Presentation on theme: "Modules 9.1. When someone knowingly deceives you for their own personal gain. They convince you that something is true when it isn’t. They make."— Presentation transcript:
When someone knowingly deceives you for their own personal gain. They convince you that something is true when it isn’t. They make promises they have no intention of keeping. Mail, phone, and internet
The greater the return, the greater the risk. Investments always involve risk. Get all info in writing before giving away $. Keep emotions out of business. Never invest what you can’t afford to lose. Legitimate offers never go away. Research. DO NOT send cash by mail or bank transfers.
You do NOT have to give information to anyone. You don’t have to do what people tell you to. You ALWAYS have the right to say “no” and the right to keep personal information to yourself Use common sense Delete s asking for personal information Passwords should have letters, numbers, and symbols Use anti-virus and anti-spyware software on your computers
Bait and switch. advertising a low price item but offering a higher price item in the store Car dealership offers a nice car at an extremely low price You get to the dealership and the car has been “sold” Bankruptcy fraud. making false claims when filing bankruptcy
Confidence trick. “con artist” when someone appeals to your greed, good nature, generosity, or willingness to take a risk Marriage fraud. marrying someone for $ so they can become a US citizen Embezzlement. taking money that isn’t yours A cashier pockets cash from his/her register Claiming hours you didn’t work
making false claims or statements in ads to persuade you to buy certain products $40 million payoff Shoes don’t really help you slim down
False billing. Requesting payment from someone for a product or services without fulfilling the deal Forgery. creating fake docs and signatures Example: signing someone else’s name on a check Identity theft. stealing $ or getting benefits by pretending to be someone else
Fake insurance claims to get money from insurance co. Man sets fire to his own home to get $730,000 in insurance money because highly in debt
Setting up a fake company. It appears to be a real business and takes money from investors or customers.
Promises investors abnormally high profits from the money they “invest” in the plan. Also known as a Pyramid scheme.
Tell parents Tell local law enforcement Law enforcement review consumer complaints to spot trends and build cases against different con artists. In Oklahoma, call Office of the Attorney General
Young adults most targeted because of limited experience with financial matters. Someone uses your personal information (name, SS#, CC#) without your permission. They can rent an apartment, get a cell phone, get another credit card. They use what they purchased, YOU pay. You can get a free copy of your credit report ONCE a year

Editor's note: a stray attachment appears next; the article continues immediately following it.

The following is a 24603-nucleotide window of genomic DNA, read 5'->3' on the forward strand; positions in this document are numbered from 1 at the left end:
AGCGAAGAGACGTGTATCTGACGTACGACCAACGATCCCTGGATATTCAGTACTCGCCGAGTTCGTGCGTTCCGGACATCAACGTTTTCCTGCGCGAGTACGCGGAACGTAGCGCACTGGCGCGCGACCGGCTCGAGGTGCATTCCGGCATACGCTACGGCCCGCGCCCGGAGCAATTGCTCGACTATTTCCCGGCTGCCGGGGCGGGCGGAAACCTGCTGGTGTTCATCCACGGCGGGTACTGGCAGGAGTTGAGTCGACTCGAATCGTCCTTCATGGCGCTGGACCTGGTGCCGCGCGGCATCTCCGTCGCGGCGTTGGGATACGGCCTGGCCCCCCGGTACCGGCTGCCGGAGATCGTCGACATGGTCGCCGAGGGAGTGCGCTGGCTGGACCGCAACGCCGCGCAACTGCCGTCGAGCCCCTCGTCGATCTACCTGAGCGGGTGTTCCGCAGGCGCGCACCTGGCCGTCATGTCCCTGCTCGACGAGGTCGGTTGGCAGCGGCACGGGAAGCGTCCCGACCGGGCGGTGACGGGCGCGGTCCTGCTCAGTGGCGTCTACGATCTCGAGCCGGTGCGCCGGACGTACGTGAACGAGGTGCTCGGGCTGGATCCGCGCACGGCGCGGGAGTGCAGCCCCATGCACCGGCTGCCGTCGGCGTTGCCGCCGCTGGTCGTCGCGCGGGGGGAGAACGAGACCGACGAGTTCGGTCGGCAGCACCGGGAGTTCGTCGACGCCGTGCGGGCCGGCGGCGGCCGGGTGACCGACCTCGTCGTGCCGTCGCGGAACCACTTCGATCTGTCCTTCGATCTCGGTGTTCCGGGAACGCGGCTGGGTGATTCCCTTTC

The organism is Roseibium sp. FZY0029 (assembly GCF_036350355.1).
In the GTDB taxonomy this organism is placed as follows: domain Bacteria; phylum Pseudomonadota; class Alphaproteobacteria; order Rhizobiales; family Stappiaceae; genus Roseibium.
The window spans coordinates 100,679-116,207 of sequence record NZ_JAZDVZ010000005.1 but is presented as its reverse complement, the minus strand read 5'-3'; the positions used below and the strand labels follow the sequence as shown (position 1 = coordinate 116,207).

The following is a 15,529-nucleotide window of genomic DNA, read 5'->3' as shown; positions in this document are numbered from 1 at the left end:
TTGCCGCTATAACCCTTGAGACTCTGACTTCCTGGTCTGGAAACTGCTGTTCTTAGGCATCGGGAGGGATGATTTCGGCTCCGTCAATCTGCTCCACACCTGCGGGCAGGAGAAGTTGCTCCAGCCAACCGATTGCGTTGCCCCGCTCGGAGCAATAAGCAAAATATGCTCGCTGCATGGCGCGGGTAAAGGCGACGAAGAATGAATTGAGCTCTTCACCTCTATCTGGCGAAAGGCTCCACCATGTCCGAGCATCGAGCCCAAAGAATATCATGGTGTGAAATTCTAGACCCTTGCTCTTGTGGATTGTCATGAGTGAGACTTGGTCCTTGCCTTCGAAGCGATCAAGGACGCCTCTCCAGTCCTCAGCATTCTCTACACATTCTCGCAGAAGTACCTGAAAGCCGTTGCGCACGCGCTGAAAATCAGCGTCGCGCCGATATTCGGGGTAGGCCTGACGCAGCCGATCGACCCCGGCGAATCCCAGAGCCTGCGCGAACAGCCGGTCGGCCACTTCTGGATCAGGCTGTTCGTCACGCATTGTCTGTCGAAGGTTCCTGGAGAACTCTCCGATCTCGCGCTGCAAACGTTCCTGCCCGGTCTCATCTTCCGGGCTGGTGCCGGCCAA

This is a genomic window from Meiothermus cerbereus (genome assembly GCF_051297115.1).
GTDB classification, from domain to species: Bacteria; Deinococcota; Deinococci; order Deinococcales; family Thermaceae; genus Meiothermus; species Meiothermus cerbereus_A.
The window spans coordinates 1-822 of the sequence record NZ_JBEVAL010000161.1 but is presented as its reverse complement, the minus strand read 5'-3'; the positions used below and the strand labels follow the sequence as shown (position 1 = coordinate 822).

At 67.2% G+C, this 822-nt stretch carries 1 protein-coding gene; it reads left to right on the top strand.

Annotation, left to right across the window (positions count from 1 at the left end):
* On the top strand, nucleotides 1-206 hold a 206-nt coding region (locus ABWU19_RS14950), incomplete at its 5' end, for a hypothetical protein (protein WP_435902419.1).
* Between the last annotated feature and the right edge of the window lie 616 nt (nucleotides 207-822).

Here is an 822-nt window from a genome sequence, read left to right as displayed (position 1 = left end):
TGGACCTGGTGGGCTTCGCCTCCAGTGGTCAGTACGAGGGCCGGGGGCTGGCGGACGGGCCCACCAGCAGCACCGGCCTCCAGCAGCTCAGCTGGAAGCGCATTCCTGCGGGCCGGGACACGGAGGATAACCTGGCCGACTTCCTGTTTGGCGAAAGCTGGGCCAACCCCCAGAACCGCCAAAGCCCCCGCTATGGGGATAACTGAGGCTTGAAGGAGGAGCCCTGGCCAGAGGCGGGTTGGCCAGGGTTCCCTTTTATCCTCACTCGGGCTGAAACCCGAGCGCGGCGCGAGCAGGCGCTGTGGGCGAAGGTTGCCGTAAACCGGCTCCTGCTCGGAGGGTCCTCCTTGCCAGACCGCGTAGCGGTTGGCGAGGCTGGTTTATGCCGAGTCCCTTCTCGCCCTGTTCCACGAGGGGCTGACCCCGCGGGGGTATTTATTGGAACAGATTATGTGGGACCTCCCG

9 million people in US have identity stole EACH YEAR Can take hundreds of dollars and many hours to correct Your credit history and reputation suffer You can be denied jobs, loans, scholarships, etc. Some people end up arrested
DUMPSTER DIVING: they find bills and other important papers in your trash
SKIMMING: they use a special device to steal your credit or debit card numbers
PHISHING: they send a phony (or make a fake phone call) pretending to be a bank or the IRS asking for person information
CHANGING YOUR ADDRESS: the fill out a “change of address” card so they receive your billing statements
STEALING: they steal wallets, purses, or mail PRETEXTING: they use false information to get your personal information from banks and other companies and use that against you or sell it to someone else HACKING: getting into computers to get info
Always use uncommon passwords that contain letters and numbers. (8 minimum) Put your personal information in a safe place. (ex: small safe or lock box) Only enter personal data on secure Web sites. USE A PAPER SHREDDER!
NEVER give out personal information on the phone, through mail, on the internet, through , or in person unless you’re sure of who you’re dealing with Avoid clicking web links from s Take mail to the actual post office Leave SS Card in a safe place
Be careful when giving out SS#, don’t use as an ID# or driver’s license # Only carry what you need when you go out Don’t respond to promotion (identity thieves may create phony promotional offers to get your personal information) Keep purse/wallet in a safe place Monitor your credit history Again, use common sense.
1. Contact the fraud division of the three credit bureaus. (equifax, experian, and transunion) 2. Contact credit card companies. 3. File a complaint with the federal trade commission. 4. Contact your local police.